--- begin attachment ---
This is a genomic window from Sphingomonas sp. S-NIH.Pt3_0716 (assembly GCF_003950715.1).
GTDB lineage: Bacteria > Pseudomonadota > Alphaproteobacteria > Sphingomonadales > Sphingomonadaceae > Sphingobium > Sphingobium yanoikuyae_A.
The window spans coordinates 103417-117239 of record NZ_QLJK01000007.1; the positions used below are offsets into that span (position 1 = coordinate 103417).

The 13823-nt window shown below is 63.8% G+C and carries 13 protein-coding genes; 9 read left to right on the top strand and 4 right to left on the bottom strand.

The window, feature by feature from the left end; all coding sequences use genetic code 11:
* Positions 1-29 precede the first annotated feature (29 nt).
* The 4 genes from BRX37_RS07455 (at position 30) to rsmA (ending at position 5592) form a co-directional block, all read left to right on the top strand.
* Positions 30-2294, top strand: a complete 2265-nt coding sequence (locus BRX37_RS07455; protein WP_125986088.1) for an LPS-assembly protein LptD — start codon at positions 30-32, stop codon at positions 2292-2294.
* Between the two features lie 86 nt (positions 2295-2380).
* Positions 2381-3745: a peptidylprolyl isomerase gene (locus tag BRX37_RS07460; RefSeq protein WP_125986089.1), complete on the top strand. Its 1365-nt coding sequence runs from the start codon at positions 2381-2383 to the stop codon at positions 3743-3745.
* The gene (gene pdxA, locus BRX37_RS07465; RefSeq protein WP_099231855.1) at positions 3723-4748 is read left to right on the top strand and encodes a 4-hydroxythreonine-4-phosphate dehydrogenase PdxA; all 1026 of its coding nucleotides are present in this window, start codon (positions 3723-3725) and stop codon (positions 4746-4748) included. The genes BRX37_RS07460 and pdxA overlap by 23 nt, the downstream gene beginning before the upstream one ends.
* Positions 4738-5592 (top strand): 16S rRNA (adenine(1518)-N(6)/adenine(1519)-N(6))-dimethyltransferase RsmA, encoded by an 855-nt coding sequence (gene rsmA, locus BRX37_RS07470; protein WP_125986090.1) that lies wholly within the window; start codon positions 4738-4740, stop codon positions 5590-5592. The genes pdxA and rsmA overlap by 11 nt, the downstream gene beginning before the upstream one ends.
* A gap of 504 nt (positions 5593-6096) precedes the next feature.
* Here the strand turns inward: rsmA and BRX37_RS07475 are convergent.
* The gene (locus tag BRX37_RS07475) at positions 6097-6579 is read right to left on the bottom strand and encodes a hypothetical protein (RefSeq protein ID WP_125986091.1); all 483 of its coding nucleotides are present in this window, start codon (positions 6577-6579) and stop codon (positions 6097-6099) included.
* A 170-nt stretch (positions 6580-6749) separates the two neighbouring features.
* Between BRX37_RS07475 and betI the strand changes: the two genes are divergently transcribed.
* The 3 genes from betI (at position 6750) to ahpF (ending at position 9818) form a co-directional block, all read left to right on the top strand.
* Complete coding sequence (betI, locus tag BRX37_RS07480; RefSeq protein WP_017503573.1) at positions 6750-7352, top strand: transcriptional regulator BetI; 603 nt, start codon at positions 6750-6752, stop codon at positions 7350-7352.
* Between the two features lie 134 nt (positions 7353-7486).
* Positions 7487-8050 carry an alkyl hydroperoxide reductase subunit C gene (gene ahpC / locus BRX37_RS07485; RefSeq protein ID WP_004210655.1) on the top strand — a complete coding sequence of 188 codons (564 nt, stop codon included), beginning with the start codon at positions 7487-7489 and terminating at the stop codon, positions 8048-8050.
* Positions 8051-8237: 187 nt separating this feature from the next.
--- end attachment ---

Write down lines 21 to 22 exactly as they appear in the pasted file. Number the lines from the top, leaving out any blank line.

* Positions 7487-8050 carry an alkyl hydroperoxide reductase subunit C gene (gene ahpC / locus BRX37_RS07485; RefSeq protein ID WP_004210655.1) on the top strand — a complete coding sequence of 188 codons (564 nt, stop codon included), beginning with the start codon at positions 7487-7489 and terminating at the stop codon, positions 8048-8050.
* Positions 8051-8237: 187 nt separating this feature from the next.